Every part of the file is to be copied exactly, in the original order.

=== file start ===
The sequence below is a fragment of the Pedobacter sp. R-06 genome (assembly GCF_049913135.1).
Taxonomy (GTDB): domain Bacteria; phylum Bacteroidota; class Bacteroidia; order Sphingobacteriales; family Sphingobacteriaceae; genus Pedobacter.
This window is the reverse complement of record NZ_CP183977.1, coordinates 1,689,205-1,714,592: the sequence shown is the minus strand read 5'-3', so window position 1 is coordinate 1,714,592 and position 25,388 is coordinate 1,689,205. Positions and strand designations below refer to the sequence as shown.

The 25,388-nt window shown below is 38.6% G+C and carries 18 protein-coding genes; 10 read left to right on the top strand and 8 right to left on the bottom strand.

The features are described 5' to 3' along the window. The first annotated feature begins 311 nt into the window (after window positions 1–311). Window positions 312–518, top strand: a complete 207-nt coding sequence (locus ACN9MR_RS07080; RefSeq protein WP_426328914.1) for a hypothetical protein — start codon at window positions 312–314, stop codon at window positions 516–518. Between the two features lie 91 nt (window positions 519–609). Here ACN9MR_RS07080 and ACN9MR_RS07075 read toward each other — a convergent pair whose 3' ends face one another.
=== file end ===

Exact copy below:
The sequence below is a fragment of the Pedobacter sp. R-06 genome (assembly GCF_049913135.1).
Taxonomy (GTDB): domain Bacteria; phylum Bacteroidota; class Bacteroidia; order Sphingobacteriales; family Sphingobacteriaceae; genus Pedobacter.
This window is the reverse complement of record NZ_CP183977.1, coordinates 1,689,205-1,714,592: the sequence shown is the minus strand read 5'-3', so window position 1 is coordinate 1,714,592 and position 25,388 is coordinate 1,689,205. Positions and strand designations below refer to the sequence as shown.

The 25,388-nt window shown below is 38.6% G+C and carries 18 protein-coding genes; 10 read left to right on the top strand and 8 right to left on the bottom strand.

The features are described 5' to 3' along the window. The first annotated feature begins 311 nt into the window (after window positions 1–311). Window positions 312–518, top strand: a complete 207-nt coding sequence (locus ACN9MR_RS07080; RefSeq protein WP_426328914.1) for a hypothetical protein — start codon at window positions 312–314, stop codon at window positions 516–518. Between the two features lie 91 nt (window positions 519–609). Here ACN9MR_RS07080 and ACN9MR_RS07075 read toward each other — a convergent pair whose 3' ends face one another.